President Reagan's smashing victories in Congress this summer in no way end his administration's money battles on Capitol Hill. They are likely to erupt again as soon as Congress returns from its summer recess.
Come September the administration's cuts in spending and taxes will be put to practical tests in the appropriations process, and signs of the big fights are already clear. Moreover, senior administration officials are studying the possibility of using the end of the fiscal year on Sept. 30 as an opportunity to seek new spending cuts that could cause sharp disputes.
Also in September Congress is expected to come to grips with the problems of the Social Security system, as sensitive a subject as ever gets debated in Washington. The partisan contest to win public gratitude for saving Social Security should be intense.
For one fundamental reason, the big fights over the first round of spending cuts and tax reductions cannot be considered final or definitive. Despite the extraordinary success of the Reagan crusade, neither economic conditions nor budgetary realities will permit success for the president's "economic recovery plan" unless additional budget cuts are made soon, and unless national economic conditions improve dramatically. This fact is just beginning to be understood inside the Reagan administration, where internal battles are likely this fall when the need for painful new cuts becomes apparent.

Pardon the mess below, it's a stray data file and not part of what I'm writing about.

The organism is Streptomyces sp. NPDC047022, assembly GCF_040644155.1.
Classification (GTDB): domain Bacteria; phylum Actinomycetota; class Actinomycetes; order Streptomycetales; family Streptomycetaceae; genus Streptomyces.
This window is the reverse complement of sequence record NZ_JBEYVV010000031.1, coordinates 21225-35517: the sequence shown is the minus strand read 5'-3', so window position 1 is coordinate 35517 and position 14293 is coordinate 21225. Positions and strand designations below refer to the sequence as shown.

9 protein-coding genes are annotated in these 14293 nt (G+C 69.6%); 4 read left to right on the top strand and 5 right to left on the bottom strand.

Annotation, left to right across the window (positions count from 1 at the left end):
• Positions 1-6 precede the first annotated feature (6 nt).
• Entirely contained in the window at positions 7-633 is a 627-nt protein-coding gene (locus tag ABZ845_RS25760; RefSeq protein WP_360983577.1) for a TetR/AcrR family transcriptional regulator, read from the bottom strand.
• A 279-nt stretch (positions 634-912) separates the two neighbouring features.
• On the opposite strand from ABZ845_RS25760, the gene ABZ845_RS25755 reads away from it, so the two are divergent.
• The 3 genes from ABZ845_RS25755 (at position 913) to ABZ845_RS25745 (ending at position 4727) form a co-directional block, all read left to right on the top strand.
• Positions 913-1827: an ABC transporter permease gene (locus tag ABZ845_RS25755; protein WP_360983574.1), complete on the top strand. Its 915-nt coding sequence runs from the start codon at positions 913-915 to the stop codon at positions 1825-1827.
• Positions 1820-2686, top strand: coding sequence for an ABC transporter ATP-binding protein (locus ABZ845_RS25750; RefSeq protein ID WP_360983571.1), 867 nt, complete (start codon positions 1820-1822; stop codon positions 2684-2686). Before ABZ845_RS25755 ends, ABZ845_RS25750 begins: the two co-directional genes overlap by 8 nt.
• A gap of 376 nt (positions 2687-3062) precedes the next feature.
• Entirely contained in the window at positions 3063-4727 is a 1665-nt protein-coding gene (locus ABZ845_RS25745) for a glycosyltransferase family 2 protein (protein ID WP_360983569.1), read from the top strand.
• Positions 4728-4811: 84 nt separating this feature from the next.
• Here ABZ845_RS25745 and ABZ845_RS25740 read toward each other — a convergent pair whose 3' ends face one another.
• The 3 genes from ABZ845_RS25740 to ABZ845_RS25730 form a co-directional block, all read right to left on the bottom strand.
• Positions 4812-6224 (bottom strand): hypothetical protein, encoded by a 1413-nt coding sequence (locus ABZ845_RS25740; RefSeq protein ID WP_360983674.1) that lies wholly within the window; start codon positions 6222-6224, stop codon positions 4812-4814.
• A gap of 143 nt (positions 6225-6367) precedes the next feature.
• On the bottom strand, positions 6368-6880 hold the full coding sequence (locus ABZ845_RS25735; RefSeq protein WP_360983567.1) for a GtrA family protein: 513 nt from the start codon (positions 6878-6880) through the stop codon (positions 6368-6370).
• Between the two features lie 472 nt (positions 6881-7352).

"It's important that we continue the momentum that is building," a senior administration official said last week, referring to budget cuts. "From the policy standpoint it would be wise to strike again while the iron is hot."
And not only for political reasons. The Reagan economic plan calls for additional but still unspecified spending cuts of $29.8 billion plus substantial Social Security savings in the 1983 budget that must be sent to Congress next January. And those cuts won't be adequate to meet administration targets it -- as numerous economists expect -- the administration's optimistic economic forecast for fiscal 1982 proves too rosy.
Indeed, now that Congress has voted to "index" the income tax so that it won't go up in real terms regardless of inflation, the need to continue cutting federal spending could become a permanent fixture of American politics. Only a sustained economic boom or a radical shrinking of federal programs can eliminate that need.